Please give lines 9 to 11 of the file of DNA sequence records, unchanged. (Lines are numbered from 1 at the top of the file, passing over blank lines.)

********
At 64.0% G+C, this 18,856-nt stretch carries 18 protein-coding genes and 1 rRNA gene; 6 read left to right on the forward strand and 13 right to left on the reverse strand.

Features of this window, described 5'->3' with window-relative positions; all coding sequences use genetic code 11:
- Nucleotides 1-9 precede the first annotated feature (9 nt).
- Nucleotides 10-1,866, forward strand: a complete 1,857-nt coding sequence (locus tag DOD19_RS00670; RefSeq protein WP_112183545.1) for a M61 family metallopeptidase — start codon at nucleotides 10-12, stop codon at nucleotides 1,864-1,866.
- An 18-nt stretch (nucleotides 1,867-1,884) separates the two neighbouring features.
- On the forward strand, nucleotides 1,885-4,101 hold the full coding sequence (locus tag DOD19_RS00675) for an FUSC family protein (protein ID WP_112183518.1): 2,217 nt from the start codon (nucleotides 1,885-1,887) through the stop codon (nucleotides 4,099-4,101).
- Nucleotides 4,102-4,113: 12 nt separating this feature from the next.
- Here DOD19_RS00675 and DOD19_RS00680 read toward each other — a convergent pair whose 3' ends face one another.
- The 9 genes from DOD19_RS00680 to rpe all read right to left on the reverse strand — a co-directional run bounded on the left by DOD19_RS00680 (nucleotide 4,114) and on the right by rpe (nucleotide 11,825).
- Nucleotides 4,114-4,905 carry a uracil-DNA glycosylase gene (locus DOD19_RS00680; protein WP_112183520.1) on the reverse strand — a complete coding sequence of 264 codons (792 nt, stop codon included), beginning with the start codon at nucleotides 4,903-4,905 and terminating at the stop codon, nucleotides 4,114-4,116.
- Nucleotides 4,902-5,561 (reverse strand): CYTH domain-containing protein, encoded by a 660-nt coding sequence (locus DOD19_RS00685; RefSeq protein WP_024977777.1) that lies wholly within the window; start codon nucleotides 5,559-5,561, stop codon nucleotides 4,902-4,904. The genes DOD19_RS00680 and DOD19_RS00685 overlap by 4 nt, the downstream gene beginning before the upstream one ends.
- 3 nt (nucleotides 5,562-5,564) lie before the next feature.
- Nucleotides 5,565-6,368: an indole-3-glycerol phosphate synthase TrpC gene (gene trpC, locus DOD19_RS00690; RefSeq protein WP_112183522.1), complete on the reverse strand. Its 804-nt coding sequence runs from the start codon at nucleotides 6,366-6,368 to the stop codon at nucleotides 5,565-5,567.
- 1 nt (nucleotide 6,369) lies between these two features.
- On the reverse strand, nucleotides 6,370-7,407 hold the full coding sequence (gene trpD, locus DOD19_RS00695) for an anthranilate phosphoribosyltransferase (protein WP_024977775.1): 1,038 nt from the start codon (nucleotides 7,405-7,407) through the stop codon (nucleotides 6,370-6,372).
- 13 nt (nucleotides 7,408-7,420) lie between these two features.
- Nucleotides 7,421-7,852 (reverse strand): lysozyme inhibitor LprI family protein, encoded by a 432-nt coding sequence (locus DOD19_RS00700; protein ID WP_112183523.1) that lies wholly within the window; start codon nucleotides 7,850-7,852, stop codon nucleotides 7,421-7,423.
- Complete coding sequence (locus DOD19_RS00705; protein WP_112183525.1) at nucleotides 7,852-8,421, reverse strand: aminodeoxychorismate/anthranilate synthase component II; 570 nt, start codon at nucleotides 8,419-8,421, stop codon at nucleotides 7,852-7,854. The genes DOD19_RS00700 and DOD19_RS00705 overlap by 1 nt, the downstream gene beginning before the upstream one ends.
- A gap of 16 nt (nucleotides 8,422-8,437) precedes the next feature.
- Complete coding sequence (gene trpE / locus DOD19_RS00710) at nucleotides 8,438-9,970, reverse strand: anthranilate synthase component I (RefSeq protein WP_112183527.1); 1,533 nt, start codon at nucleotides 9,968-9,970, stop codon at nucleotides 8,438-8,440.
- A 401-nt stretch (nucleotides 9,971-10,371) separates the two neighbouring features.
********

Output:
- The 9 genes from DOD19_RS00680 to rpe all read right to left on the reverse strand — a co-directional run bounded on the left by DOD19_RS00680 (nucleotide 4,114) and on the right by rpe (nucleotide 11,825).
- Nucleotides 4,114-4,905 carry a uracil-DNA glycosylase gene (locus DOD19_RS00680; protein WP_112183520.1) on the reverse strand — a complete coding sequence of 264 codons (792 nt, stop codon included), beginning with the start codon at nucleotides 4,903-4,905 and terminating at the stop codon, nucleotides 4,114-4,116.
- Nucleotides 4,902-5,561 (reverse strand): CYTH domain-containing protein, encoded by a 660-nt coding sequence (locus DOD19_RS00685; RefSeq protein WP_024977777.1) that lies wholly within the window; start codon nucleotides 5,559-5,561, stop codon nucleotides 4,902-4,904. The genes DOD19_RS00680 and DOD19_RS00685 overlap by 4 nt, the downstream gene beginning before the upstream one ends.